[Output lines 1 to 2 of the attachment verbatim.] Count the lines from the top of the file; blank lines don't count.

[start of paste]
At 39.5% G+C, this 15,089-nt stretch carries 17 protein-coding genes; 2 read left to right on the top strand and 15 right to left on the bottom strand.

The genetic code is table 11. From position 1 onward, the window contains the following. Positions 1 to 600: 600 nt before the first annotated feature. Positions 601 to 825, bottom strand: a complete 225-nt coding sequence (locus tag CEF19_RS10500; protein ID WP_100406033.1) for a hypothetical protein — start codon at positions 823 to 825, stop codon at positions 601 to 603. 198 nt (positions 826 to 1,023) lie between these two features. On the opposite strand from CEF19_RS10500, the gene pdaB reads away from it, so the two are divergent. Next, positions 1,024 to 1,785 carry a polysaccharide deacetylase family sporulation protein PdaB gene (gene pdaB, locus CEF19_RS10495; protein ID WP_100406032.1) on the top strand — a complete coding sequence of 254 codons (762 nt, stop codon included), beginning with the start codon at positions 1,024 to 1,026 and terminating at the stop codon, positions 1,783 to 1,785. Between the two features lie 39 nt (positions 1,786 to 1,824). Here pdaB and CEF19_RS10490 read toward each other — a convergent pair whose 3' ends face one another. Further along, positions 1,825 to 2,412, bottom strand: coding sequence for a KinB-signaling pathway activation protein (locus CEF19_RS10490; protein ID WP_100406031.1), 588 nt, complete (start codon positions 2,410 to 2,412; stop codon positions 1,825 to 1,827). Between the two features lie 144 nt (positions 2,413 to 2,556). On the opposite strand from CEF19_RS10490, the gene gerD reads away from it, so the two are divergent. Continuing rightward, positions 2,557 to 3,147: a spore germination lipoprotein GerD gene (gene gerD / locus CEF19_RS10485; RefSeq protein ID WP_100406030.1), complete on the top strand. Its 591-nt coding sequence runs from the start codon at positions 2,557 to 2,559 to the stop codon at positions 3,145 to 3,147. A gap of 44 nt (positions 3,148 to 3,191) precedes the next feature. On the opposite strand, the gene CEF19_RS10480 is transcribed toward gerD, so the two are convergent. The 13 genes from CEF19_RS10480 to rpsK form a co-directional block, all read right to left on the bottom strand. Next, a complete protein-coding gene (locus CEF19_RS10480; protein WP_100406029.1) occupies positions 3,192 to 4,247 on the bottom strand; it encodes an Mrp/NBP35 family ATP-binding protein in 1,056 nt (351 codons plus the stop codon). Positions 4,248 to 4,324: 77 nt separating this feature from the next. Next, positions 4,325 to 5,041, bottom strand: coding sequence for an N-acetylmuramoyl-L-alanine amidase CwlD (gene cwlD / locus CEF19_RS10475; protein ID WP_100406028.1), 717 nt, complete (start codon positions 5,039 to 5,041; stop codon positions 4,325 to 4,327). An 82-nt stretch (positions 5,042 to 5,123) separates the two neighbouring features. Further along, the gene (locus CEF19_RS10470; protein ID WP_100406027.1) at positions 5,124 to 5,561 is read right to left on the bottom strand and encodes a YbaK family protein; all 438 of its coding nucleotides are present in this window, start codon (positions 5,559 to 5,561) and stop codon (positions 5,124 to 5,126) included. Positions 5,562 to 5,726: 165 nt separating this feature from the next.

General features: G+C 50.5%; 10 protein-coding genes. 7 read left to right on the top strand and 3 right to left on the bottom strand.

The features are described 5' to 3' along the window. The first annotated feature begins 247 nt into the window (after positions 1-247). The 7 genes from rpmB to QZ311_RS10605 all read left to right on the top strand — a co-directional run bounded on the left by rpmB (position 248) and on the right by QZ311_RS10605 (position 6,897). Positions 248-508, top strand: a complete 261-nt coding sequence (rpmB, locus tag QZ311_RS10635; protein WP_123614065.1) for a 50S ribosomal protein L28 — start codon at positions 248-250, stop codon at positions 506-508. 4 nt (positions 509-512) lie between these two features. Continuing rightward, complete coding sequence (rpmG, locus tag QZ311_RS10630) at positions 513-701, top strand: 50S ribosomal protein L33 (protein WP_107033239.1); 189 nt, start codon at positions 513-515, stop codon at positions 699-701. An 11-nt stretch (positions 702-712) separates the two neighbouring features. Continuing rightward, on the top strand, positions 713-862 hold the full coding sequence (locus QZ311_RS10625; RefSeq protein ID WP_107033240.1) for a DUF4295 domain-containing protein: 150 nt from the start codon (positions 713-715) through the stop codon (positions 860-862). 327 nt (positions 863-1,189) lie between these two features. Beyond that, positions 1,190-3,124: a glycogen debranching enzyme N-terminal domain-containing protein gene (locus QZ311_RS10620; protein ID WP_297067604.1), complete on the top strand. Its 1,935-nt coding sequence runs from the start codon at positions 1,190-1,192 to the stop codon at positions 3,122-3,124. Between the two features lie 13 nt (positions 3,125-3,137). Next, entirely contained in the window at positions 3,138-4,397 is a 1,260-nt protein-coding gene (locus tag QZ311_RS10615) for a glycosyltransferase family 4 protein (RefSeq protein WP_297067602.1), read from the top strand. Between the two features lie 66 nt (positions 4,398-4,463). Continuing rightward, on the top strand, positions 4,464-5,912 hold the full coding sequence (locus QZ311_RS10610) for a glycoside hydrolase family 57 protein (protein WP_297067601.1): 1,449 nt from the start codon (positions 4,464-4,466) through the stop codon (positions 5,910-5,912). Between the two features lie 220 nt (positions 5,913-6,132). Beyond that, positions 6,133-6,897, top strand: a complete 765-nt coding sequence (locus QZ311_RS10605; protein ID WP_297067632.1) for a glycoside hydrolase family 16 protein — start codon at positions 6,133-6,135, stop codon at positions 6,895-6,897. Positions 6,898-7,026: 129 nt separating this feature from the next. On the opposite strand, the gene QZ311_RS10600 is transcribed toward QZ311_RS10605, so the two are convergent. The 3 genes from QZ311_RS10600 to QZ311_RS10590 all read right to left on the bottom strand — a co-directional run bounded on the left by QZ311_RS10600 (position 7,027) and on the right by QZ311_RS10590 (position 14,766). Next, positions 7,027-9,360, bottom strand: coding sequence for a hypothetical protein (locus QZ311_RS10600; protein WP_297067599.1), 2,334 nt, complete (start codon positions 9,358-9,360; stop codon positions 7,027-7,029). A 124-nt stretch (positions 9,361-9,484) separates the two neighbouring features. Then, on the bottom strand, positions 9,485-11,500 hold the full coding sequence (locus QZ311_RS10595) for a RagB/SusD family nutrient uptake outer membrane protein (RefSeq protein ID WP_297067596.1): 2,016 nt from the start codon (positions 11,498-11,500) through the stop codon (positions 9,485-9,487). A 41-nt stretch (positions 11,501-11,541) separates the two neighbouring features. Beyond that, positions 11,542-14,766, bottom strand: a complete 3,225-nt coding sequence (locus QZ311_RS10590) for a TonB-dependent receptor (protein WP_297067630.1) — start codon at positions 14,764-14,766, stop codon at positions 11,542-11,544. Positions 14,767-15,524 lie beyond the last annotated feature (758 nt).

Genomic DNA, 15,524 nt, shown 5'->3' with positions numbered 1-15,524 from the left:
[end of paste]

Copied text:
At 39.5% G+C, this 15,089-nt stretch carries 17 protein-coding genes; 2 read left to right on the top strand and 15 right to left on the bottom strand.

The genetic code is table 11. From position 1 onward, the window contains the following. Positions 1 to 600: 600 nt before the first annotated feature. Positions 601 to 825, bottom strand: a complete 225-nt coding sequence (locus tag CEF19_RS10500; protein ID WP_100406033.1) for a hypothetical protein — start codon at positions 823 to 825, stop codon at positions 601 to 603. 198 nt (positions 826 to 1,023) lie between these two features. On the opposite strand from CEF19_RS10500, the gene pdaB reads away from it, so the two are divergent. Next, positions 1,024 to 1,785 carry a polysaccharide deacetylase family sporulation protein PdaB gene (gene pdaB, locus CEF19_RS10495; protein ID WP_100406032.1) on the top strand — a complete coding sequence of 254 codons (762 nt, stop codon included), beginning with the start codon at positions 1,024 to 1,026 and terminating at the stop codon, positions 1,783 to 1,785. Between the two features lie 39 nt (positions 1,786 to 1,824). Here pdaB and CEF19_RS10490 read toward each other — a convergent pair whose 3' ends face one another. Further along, positions 1,825 to 2,412, bottom strand: coding sequence for a KinB-signaling pathway activation protein (locus CEF19_RS10490; protein ID WP_100406031.1), 588 nt, complete (start codon positions 2,410 to 2,412; stop codon positions 1,825 to 1,827). Between the two features lie 144 nt (positions 2,413 to 2,556). On the opposite strand from CEF19_RS10490, the gene gerD reads away from it, so the two are divergent. Continuing rightward, positions 2,557 to 3,147: a spore germination lipoprotein GerD gene (gene gerD / locus CEF19_RS10485; RefSeq protein ID WP_100406030.1), complete on the top strand. Its 591-nt coding sequence runs from the start codon at positions 2,557 to 2,559 to the stop codon at positions 3,145 to 3,147. A gap of 44 nt (positions 3,148 to 3,191) precedes the next feature. On the opposite strand, the gene CEF19_RS10480 is transcribed toward gerD, so the two are convergent. The 13 genes from CEF19_RS10480 to rpsK form a co-directional block, all read right to left on the bottom strand. Next, a complete protein-coding gene (locus CEF19_RS10480; protein WP_100406029.1) occupies positions 3,192 to 4,247 on the bottom strand; it encodes an Mrp/NBP35 family ATP-binding protein in 1,056 nt (351 codons plus the stop codon). Positions 4,248 to 4,324: 77 nt separating this feature from the next. Next, positions 4,325 to 5,041, bottom strand: coding sequence for an N-acetylmuramoyl-L-alanine amidase CwlD (gene cwlD / locus CEF19_RS10475; protein ID WP_100406028.1), 717 nt, complete (start codon positions 5,039 to 5,041; stop codon positions 4,325 to 4,327). An 82-nt stretch (positions 5,042 to 5,123) separates the two neighbouring features. Further along, the gene (locus CEF19_RS10470; protein ID WP_100406027.1) at positions 5,124 to 5,561 is read right to left on the bottom strand and encodes a YbaK family protein; all 438 of its coding nucleotides are present in this window, start codon (positions 5,559 to 5,561) and stop codon (positions 5,124 to 5,126) included. Positions 5,562 to 5,726: 165 nt separating this feature from the next.